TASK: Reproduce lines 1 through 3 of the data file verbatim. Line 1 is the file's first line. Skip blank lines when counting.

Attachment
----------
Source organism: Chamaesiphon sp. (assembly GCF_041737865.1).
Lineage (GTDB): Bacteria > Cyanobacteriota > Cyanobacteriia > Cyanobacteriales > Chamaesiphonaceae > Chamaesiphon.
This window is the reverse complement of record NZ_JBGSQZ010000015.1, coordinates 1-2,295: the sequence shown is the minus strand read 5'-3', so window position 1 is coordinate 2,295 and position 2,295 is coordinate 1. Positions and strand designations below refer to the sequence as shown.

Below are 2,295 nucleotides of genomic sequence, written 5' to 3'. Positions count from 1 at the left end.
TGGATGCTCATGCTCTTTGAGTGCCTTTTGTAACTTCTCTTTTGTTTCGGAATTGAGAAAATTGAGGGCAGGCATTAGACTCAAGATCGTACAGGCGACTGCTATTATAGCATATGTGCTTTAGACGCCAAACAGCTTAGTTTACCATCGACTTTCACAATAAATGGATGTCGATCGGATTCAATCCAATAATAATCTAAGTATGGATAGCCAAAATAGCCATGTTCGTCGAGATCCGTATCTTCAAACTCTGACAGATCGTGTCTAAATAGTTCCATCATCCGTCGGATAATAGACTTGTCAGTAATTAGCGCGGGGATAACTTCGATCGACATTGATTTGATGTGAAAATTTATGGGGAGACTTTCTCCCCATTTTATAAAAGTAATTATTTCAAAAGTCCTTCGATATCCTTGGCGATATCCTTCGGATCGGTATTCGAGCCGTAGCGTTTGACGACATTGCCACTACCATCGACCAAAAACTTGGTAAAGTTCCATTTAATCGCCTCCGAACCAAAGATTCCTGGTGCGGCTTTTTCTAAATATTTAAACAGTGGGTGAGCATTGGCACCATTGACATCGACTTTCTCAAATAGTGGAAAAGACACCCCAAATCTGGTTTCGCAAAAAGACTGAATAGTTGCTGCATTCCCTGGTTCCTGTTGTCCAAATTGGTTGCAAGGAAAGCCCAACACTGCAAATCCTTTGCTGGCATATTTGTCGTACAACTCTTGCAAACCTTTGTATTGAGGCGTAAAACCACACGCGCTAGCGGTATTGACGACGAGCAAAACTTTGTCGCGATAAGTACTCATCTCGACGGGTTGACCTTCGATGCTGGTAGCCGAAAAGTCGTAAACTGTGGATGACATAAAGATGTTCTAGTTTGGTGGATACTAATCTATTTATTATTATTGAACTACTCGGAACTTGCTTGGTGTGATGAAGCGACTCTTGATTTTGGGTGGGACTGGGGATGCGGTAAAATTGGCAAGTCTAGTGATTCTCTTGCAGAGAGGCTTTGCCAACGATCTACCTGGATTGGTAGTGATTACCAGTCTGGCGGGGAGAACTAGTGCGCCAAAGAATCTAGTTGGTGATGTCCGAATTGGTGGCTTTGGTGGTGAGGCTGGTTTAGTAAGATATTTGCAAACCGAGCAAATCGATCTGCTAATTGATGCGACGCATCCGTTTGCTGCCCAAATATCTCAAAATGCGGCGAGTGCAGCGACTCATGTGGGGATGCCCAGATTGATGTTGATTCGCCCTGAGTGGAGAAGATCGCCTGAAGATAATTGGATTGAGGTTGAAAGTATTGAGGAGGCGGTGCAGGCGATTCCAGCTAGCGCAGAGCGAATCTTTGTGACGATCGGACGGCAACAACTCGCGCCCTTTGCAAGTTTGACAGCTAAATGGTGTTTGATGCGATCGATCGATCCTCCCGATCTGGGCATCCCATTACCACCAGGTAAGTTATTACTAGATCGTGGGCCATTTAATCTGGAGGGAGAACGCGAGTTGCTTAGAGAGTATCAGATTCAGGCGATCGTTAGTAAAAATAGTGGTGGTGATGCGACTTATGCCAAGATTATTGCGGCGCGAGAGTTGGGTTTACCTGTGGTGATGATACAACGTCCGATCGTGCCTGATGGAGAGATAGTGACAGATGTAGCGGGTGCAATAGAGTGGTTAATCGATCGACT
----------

Source organism: Chamaesiphon sp. (assembly GCF_041737865.1).
Lineage (GTDB): Bacteria > Cyanobacteriota > Cyanobacteriia > Cyanobacteriales > Chamaesiphonaceae > Chamaesiphon.
This window is the reverse complement of record NZ_JBGSQZ010000015.1, coordinates 1-2,295: the sequence shown is the minus strand read 5'-3', so window position 1 is coordinate 2,295 and position 2,295 is coordinate 1. Positions and strand designations below refer to the sequence as shown.